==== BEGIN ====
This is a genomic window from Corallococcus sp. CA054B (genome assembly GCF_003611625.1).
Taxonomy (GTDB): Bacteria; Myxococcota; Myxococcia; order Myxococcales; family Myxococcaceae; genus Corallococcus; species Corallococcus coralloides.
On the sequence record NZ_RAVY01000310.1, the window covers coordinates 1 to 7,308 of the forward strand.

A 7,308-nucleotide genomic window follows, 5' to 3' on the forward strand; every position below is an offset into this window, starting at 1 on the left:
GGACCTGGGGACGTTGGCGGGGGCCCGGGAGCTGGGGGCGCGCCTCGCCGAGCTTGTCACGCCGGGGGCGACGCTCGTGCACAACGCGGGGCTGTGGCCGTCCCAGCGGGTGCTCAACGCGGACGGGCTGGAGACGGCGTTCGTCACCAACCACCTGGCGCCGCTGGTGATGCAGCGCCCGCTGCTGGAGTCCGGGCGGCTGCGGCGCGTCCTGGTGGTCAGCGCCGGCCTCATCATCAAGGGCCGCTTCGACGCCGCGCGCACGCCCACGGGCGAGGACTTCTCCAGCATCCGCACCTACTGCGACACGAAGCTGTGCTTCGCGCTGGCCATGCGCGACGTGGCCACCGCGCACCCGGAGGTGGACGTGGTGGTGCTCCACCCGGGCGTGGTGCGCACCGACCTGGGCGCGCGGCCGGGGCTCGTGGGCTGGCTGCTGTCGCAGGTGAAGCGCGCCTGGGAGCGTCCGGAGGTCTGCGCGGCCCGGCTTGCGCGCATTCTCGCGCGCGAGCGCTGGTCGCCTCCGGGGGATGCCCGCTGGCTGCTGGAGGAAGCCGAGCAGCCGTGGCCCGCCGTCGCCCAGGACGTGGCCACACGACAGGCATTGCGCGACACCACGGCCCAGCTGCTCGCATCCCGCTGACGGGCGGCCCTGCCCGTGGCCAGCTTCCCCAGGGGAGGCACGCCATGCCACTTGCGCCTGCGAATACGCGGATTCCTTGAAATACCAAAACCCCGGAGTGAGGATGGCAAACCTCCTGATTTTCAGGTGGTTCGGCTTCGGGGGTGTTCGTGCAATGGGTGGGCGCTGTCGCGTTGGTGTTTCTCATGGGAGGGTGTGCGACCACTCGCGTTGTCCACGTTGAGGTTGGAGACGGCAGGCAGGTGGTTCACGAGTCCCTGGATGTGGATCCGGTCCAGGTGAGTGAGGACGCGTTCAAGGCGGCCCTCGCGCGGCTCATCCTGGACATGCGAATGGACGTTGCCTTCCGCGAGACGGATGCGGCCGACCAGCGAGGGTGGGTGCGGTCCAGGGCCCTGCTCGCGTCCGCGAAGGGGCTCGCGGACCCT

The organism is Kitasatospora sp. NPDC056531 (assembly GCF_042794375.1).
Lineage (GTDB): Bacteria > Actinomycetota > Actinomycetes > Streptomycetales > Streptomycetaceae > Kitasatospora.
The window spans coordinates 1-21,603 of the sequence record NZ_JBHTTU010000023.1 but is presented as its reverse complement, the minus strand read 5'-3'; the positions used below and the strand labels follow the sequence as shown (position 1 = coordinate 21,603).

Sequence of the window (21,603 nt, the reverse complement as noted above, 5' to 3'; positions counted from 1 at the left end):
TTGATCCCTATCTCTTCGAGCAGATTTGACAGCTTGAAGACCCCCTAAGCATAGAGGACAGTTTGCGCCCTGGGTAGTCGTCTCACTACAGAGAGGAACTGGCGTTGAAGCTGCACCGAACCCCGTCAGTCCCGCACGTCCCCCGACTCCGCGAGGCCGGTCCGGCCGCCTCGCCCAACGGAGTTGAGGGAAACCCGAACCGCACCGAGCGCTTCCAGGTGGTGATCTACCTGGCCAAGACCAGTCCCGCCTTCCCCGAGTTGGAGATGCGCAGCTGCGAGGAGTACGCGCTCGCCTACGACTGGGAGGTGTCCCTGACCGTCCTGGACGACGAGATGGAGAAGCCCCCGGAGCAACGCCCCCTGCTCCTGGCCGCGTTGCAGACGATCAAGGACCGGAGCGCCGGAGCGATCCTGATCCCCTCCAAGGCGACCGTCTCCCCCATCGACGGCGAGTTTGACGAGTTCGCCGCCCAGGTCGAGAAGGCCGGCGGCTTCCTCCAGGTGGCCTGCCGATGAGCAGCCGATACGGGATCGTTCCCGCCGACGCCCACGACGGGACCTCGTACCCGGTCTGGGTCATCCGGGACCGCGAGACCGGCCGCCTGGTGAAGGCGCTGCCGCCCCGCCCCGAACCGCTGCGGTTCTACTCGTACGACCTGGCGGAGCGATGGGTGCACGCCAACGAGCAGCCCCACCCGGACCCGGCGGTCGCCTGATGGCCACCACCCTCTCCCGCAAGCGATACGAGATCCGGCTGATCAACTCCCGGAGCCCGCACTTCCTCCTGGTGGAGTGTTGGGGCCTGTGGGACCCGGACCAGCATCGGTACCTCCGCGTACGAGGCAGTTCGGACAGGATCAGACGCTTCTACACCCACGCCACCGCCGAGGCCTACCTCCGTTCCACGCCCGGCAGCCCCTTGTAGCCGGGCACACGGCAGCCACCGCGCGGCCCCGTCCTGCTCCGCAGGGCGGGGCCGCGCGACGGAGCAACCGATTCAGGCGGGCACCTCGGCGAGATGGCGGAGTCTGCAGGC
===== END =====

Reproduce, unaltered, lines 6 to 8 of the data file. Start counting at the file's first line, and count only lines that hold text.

The organism is Kitasatospora sp. NPDC056531 (assembly GCF_042794375.1).
Lineage (GTDB): Bacteria > Actinomycetota > Actinomycetes > Streptomycetales > Streptomycetaceae > Kitasatospora.
The window spans coordinates 1-21,603 of the sequence record NZ_JBHTTU010000023.1 but is presented as its reverse complement, the minus strand read 5'-3'; the positions used below and the strand labels follow the sequence as shown (position 1 = coordinate 21,603).